Matthew, According to Tradition
With Matthew, perhaps more than any of the other apostles, there is confusion about some of the traditions surrounding him. This is due, for the most part, to confusion among some ancient writers between him and Matthias (whose name is almost identical in Greek). So there is uncertainty as to which of the two apostles is spoken of.
It is said by Clement of Alexandria (AD 153-217) that “the apostle Matthew partook of seeds and nuts [hard-shelled fruits], and vegetables, without flesh [meat].”1 The same author asserts that Matthew was one of the apostles who did not die a martyr’s death.2
The Gnostics had a tradition that, “Matthew the apostle constantly said, that ‘if the neighbor of an elect man sins, the elect man [also] has sinned. For had he conducted himself as the Word prescribes, his neighbor also would have been filled with such reverence for the life he led as not to sin.’”3
A man claiming to be Clement of Rome (who lived in the first century)4 recorded that Matthew engaged the high priest at the temple in Jerusalem in a public debate. The priest began:
…exalting with many praises the rite or sacrifice which had been bestowed by God upon the human race for the remission of sins, he found fault with the baptism of our Jesus, as having been recently brought in in opposition to the sacrifices. But Matthew, meeting his propositions, showed clearly, that whoever will not obtain the baptism of Jesus shall not only be deprived of the kingdom of heaven, but shall not be without peril at the resurrection of the dead, even though he be for-titled by the prerogative of a good life and an upright disposition. Having made these and such statements, Matthew stopped.5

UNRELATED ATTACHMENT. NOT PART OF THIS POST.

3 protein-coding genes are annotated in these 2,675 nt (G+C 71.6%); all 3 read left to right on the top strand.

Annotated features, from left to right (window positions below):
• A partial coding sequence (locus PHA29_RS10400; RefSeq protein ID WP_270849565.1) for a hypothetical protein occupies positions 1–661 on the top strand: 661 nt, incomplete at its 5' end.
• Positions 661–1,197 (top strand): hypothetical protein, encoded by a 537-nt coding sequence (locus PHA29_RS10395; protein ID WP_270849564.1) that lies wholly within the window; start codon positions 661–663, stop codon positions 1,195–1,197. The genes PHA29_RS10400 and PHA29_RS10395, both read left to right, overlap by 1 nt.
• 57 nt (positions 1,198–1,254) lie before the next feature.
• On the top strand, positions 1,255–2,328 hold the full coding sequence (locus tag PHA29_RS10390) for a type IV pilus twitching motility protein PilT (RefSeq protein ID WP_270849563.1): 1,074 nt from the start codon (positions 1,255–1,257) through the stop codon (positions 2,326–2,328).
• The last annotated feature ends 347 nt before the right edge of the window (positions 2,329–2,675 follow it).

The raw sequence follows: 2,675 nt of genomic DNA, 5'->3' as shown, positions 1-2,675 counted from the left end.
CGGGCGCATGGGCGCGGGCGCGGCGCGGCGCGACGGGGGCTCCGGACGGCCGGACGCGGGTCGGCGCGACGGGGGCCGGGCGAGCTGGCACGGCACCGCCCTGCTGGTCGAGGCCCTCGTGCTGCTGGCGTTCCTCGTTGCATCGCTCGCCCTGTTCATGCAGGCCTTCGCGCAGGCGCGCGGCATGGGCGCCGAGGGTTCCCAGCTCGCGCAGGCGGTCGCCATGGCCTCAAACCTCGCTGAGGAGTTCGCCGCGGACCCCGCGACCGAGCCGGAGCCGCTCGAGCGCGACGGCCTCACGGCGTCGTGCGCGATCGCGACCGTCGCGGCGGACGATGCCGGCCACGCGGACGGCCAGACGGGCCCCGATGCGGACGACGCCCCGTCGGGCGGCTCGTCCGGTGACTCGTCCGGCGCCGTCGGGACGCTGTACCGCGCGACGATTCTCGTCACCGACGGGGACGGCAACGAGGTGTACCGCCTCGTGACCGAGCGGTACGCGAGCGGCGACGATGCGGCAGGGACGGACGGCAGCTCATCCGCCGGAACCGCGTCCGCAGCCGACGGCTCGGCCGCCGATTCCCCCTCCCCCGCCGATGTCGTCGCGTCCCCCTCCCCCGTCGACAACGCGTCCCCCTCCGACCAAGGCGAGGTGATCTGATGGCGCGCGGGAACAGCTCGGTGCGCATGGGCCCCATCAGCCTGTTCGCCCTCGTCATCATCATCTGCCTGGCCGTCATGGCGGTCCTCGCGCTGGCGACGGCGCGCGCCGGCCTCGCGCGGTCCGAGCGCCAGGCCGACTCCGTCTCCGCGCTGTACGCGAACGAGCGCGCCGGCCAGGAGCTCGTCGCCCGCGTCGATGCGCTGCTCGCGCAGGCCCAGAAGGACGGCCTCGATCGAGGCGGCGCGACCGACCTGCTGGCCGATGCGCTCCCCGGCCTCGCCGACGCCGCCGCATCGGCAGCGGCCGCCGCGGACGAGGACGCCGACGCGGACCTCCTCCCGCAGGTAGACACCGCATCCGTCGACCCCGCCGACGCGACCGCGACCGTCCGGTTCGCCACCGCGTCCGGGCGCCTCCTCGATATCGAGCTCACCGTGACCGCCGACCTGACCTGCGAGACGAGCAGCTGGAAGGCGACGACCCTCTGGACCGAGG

The Gospel of Pseudo-Matthew
This writing, whose date is unknown, was written to try to advance the importance of Mary. It details the miraculous birth of Mary to Anna (probably meant to be the same one who prophesied in Luke 1), and how Joseph got her as a wife. It is a Catholic Church production through and through, which claims to have been written in Hebrew and translated into Latin by Jerome, though most scholars doubt both parts of that claim.6
The Acts of Andrew and Matthew
There are discrepancies in the Greek manuscripts of this apocryphal work. Most have “Matthew,” though one manuscript reads “Matthias.”7 Most of the Latin writers who referenced this work believed it was talking about Matthew. In the story, the apostles got together to decide who was going to which place to preach the gospel. Matthew’s lot was to go to the country of cannibals. Instead of eating meat and drinking wine, they ate human flesh and drank blood. Matthew, upon arriving, was captured and his eyes were thrust out, and he was given a drug to make him deranged, but it didn’t affect him. Instead, he kept praying, and then a light shone around him and he heard a voice say “receive your sight,” and Matthew could see again. He was instructed, then, to stay in that city and preach for 27 days. At the end of 27 days, the Lord sent Andrew to go rescue him.
After Andrew was captured as well, they both prayed and began to heal the blind men in the prison whose eyes had also been thrust out. They then freed the prisoners and sent them out to safety, and Andrew “commanded a cloud, and the cloud took up Matthew and the disciples of Andrew; and the cloud set them down on the mountain where Peter was teaching.”
The sequel to this story, The Acts of Peter and Andrew, finds Matthew on the mountain with Peter, but doesn’t give any other details about him.8
The Acts and Martyrdom of Matthew
In this tale, Jesus sends Matthew back to deal with more cannibals. He casts out a demon named Asmodaeus from the king’s wife, son, and daughter-in-law, and for a time the king was happy until they started following Matthew. He sent soldiers to capture the apostle, but Jesus appeared in the form of a little boy with a torch, and burned out the eyes of the men. The king pretended repentance, using it as a ruse to capture him. Matthew, rebuking the king, was afterwards sentenced to a painful death.